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States of Matter. 1. Develop a rule for each category . This rule should explain why each item is in that category. Hint : figure out what all items in a category have in common. Testers. 2. Write down each of the following and decide which category they would be in based on your rule.

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states of matter
States of Matter

1. Develop a rule for each category. This rule should explain why each item is in that category. Hint: figure out what all items in a category have in common.


2. Write down each of the following and decide which category they would be in based on your rule.

  • Bottled perfume
  • Marble
  • Coffee
  • Air
  • Concrete
  • Hydrogen
states of matter1
  • Matter can be classified into groups based on the shape and volume of their moving particles
    • SOLID
    • LIQUID
    • GAS
    • PLASMA
SOLID - state of matter when materials have definite shape anddefinite volume
    • Atoms are packed tightly together
    • Atoms are arranged neatly, orderly
    • Atoms vibrate around the same location
examples of solids are
Examples of Solids are
  • Ice
  • Frog
  • Cheese
  • Bricks
  • Wood
  • Popcscle
Liquid- state of matter when materials have definite volume andindefinite shape
    • Liquid takes the same shape as its container
    • Particles FLOW past one another easily
    • Atoms are close, but not tight
    • Atoms are randomly arranged
examples of liquids are
Examples of Liquids are
  • Orange Juice
  • Water
  • Soft drinks
  • Milk
  • Rubbing Alcohol
  • Vinegar
Gas – state of matter when materials have indefinite shape AND indefinite volume
    • Take shape and volume of container
    • Atoms spread to fit container
    • Atoms move rapidly, constantly
    • Atoms randomly arranged with large spaces between them
examples of gases are
Examples of Gases are
  • Steam
  • Oxygen
  • Carbon dioxide
  • Smog
  • Tear Gas
  • Helium
Plasma – state of matter made up of small electrically charged particles
    • Found where there is high temperature and pressure
    • Rare to find on Earth
    • Ex, lightning
    • Used in fluorescent light bulbs and neon lights
  • Kinetic Energy (KE) - energy of motion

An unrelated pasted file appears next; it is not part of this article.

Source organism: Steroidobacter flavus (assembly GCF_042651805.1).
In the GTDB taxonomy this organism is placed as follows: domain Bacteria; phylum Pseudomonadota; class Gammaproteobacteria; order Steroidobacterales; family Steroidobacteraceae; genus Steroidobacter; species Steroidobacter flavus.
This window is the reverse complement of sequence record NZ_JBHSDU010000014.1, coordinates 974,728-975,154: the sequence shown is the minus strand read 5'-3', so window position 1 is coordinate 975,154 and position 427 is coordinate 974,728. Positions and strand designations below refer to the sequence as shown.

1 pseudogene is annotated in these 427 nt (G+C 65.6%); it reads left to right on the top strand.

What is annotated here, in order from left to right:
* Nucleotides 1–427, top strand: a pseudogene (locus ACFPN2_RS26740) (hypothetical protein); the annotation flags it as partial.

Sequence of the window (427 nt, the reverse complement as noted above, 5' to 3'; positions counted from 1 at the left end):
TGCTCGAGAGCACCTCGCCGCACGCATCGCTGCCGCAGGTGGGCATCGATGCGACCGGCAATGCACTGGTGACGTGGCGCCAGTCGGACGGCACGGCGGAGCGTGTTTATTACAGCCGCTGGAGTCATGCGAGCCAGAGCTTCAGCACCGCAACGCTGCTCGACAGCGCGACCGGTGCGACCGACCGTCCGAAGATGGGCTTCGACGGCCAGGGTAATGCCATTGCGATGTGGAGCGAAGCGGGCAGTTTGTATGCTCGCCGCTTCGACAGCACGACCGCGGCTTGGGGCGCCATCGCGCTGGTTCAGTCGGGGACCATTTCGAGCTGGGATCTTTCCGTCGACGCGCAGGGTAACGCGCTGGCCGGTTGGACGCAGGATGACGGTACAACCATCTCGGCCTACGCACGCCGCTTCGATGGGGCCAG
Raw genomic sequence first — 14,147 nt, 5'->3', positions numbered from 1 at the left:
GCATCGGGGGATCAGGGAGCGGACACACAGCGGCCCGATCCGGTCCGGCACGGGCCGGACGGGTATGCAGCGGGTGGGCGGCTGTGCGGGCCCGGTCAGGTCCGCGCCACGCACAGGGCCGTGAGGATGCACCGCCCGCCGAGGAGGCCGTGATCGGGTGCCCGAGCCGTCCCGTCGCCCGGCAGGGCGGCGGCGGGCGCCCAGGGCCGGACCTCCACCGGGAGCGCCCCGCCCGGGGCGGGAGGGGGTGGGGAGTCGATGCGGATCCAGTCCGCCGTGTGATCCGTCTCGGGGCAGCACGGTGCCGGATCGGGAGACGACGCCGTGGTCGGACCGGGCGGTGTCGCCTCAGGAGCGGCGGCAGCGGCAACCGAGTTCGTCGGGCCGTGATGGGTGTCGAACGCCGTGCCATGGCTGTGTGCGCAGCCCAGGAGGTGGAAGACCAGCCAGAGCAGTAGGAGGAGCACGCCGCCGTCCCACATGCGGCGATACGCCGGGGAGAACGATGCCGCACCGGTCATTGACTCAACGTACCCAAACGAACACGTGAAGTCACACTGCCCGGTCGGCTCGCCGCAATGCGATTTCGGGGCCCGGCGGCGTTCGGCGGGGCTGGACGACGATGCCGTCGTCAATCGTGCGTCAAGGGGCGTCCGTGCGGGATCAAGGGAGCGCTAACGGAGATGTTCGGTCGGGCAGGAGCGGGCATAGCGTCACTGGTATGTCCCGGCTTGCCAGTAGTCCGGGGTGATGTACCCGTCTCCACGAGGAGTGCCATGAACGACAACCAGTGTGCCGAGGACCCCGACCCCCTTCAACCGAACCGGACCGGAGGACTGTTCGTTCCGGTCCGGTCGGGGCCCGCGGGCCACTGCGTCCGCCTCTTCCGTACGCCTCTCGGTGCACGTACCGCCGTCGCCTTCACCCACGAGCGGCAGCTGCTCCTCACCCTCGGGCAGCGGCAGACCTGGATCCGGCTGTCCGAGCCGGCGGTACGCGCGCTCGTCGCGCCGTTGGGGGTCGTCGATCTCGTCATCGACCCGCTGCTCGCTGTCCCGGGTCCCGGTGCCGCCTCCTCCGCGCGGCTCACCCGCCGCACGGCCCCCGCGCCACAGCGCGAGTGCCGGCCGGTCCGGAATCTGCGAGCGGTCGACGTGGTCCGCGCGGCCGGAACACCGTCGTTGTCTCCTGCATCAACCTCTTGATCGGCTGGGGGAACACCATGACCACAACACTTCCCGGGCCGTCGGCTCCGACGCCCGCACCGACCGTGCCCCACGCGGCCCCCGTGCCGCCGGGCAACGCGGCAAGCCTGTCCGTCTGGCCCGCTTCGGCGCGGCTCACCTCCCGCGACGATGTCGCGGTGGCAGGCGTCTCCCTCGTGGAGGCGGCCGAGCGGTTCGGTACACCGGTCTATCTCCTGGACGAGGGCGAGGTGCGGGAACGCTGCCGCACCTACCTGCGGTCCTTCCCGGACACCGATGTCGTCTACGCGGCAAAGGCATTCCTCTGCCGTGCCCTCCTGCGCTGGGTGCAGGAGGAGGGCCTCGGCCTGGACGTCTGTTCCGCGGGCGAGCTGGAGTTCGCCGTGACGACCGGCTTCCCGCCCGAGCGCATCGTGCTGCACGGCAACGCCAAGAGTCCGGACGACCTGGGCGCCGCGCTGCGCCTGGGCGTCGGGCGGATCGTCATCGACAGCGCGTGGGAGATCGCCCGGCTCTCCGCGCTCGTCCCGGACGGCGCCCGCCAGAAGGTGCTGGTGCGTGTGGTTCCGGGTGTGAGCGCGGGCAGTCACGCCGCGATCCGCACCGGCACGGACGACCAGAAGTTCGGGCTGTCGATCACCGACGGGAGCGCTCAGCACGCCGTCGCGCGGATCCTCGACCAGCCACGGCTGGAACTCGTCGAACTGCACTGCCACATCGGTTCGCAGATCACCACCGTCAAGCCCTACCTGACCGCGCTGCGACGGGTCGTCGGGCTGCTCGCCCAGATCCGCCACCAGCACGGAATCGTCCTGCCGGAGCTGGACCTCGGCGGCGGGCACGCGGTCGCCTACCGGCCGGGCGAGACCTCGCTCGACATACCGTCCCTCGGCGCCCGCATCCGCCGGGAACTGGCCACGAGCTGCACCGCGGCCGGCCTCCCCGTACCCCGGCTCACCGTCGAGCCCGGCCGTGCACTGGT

• Higher KE = Higher Temperature
    • All matter is made of millions of tiny particles
    • these particles are constantly moving, and have KE
Phase Change - reversible physical change from one state to another
  • heat energy is absorbed or released
add or subtract energy

When energy is added, particles move faster!

When energy is taken away, particles move slower!

Add or Subtract Energy. . .
Melting – changing from solid to liquid
    • When a solid gains heat
    • Temperature and energy INCREASE
Freezing –changing from liquid to solid
    • When a liquid loses heat
    • Baked cookies are actually FROZEN because they are solid.
    • Freezing does not always mean COLD.
    • Freezing point and melting point are the same temperature
Evaporation –changing from a liquid to a gas
    • Only liquid touching air evaporates
    • Temperature is below boiling point
    • Water VAPOR or STEAM = gas
    • More area = faster evaporation
Vaporization (boiling) – Change of liquid to a gas- when vapor pressure is the same as atmospheric pressure and bubbling occurs
    • Vapor pressure - pressure created by moving gas particles bumping into each other or the container
    • Atmospheric pressure – pressure outside the container
Condensation –change from gas to liquid
    • Water vapor particles hit a cool surface, lose heat, and change into water
  • Sublimation-change from solid to gas
    • Dry ice

Red = heating

Blue = cooling



thermal expansion and contraction
Thermal Expansion and Contraction
  • Tendency of matter to expand or contract as a result of changes in temperature.
  • Typically: when heat is added, matter expands and when heat is removed matter contracts.
  • Expand: Get larger
  • Contract: Get smaller
starter 11 7
Starter 11/7
  • Determine what characteristics the “Yes” examples share. Write a list.
part 2
Part 2
  • Write down the following list and decide whether they are “Yes” or “No”
  • Sugar is used by the body to produce energy
  • Snow changes to water vapor
  • Sugar dissolves in water
  • Salt water evaporates to dryness
  • Wood burns in a campfire
  • “Crazy Glue” hardens when exposed to air
after reading was it a chemical change
After reading “Was it a Chemical Change”
  • Flip the paper over and answer these questions:
  • Summarize the article in 3 or more sentences
  • Create a list of the indicators (how you know) a chemical change occurred
  • What do you think catalysts are?Write where you got that information (the actual words)
  • Explain the difference between a chemical and physical change. How can you separate substances that have been chemically changed?